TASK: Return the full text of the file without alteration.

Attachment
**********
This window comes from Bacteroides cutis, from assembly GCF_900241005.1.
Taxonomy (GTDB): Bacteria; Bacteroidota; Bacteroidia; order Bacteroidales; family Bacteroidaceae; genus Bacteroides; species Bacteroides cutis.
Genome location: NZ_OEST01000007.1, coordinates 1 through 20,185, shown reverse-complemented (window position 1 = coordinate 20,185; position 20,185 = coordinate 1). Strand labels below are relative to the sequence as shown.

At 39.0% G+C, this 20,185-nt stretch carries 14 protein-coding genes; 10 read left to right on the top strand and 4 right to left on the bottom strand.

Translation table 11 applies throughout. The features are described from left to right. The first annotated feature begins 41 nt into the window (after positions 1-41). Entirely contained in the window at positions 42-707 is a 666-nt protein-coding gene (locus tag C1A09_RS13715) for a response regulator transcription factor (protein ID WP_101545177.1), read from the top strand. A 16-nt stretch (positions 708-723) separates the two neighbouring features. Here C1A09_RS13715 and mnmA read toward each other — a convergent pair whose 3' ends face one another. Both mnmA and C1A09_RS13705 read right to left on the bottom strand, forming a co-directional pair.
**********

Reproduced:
This window comes from Bacteroides cutis, from assembly GCF_900241005.1.
Taxonomy (GTDB): Bacteria; Bacteroidota; Bacteroidia; order Bacteroidales; family Bacteroidaceae; genus Bacteroides; species Bacteroides cutis.
Genome location: NZ_OEST01000007.1, coordinates 1 through 20,185, shown reverse-complemented (window position 1 = coordinate 20,185; position 20,185 = coordinate 1). Strand labels below are relative to the sequence as shown.

At 39.0% G+C, this 20,185-nt stretch carries 14 protein-coding genes; 10 read left to right on the top strand and 4 right to left on the bottom strand.

Translation table 11 applies throughout. The features are described from left to right. The first annotated feature begins 41 nt into the window (after positions 1-41). Entirely contained in the window at positions 42-707 is a 666-nt protein-coding gene (locus tag C1A09_RS13715) for a response regulator transcription factor (protein ID WP_101545177.1), read from the top strand. A 16-nt stretch (positions 708-723) separates the two neighbouring features. Here C1A09_RS13715 and mnmA read toward each other — a convergent pair whose 3' ends face one another. Both mnmA and C1A09_RS13705 read right to left on the bottom strand, forming a co-directional pair.